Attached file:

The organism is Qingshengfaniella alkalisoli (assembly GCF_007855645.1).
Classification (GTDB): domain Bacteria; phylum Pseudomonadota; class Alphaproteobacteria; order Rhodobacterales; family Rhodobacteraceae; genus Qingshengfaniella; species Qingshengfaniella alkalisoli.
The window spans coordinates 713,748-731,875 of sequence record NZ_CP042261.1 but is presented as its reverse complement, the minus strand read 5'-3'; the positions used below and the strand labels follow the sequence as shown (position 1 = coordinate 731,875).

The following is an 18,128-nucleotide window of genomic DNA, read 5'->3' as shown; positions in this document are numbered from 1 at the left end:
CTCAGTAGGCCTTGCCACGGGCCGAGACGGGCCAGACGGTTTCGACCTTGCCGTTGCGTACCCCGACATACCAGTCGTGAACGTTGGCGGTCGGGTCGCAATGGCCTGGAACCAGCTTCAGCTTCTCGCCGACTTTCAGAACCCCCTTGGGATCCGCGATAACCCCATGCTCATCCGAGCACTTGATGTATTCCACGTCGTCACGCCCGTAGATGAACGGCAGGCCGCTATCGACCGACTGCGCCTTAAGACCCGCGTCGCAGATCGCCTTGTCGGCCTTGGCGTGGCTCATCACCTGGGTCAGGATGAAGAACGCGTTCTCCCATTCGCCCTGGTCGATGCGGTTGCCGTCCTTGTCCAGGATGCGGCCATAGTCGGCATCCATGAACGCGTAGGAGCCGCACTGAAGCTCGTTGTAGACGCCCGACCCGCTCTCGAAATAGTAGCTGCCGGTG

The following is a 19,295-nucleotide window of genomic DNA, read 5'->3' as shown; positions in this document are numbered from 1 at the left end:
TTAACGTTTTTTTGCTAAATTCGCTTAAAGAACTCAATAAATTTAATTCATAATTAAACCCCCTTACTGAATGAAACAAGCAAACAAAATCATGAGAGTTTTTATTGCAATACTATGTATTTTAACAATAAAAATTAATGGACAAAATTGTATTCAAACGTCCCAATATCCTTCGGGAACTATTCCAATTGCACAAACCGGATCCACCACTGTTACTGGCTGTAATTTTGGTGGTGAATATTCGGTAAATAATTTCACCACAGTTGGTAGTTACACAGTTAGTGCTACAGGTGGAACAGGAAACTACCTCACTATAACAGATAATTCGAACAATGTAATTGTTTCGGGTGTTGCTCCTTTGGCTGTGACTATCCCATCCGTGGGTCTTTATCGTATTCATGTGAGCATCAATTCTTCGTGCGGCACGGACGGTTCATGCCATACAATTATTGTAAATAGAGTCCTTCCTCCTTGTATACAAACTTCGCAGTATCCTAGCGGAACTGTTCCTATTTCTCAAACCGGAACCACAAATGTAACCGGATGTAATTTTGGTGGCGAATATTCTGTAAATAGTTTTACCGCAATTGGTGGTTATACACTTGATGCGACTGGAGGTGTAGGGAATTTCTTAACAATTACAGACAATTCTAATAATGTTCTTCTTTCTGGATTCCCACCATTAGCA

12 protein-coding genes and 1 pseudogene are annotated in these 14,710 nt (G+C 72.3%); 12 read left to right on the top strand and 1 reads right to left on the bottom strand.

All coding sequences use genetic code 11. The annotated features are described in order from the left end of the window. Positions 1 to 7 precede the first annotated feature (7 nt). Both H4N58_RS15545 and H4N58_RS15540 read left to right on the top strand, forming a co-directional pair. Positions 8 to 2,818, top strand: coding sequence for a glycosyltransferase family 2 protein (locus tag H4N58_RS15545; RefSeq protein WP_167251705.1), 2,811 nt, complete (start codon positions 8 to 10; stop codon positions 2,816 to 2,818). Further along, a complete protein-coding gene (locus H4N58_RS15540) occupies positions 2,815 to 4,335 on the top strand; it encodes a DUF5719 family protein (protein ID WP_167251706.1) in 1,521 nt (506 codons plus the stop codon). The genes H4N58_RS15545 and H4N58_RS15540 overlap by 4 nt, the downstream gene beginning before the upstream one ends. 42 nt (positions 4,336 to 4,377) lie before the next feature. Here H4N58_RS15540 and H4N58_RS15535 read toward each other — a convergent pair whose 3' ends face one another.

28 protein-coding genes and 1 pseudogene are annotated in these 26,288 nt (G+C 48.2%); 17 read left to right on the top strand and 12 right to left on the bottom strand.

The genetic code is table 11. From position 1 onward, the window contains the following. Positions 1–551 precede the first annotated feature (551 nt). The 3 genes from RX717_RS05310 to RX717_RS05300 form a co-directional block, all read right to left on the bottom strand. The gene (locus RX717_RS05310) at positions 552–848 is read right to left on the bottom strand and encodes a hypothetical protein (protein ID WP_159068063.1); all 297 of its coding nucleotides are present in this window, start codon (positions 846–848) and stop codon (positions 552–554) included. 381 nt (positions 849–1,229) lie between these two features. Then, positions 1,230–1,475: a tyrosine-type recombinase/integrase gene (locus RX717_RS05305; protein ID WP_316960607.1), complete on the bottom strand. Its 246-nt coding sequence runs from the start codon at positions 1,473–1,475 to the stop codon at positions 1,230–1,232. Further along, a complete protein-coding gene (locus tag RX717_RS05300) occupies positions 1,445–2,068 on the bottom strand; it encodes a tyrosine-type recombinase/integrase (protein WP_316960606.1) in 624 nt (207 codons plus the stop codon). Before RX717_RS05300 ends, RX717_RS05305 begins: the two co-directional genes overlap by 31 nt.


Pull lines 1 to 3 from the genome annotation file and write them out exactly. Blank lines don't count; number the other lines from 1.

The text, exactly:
The organism is Qingshengfaniella alkalisoli (assembly GCF_007855645.1).
Classification (GTDB): domain Bacteria; phylum Pseudomonadota; class Alphaproteobacteria; order Rhodobacterales; family Rhodobacteraceae; genus Qingshengfaniella; species Qingshengfaniella alkalisoli.
The window spans coordinates 713,748-731,875 of sequence record NZ_CP042261.1 but is presented as its reverse complement, the minus strand read 5'-3'; the positions used below and the strand labels follow the sequence as shown (position 1 = coordinate 731,875).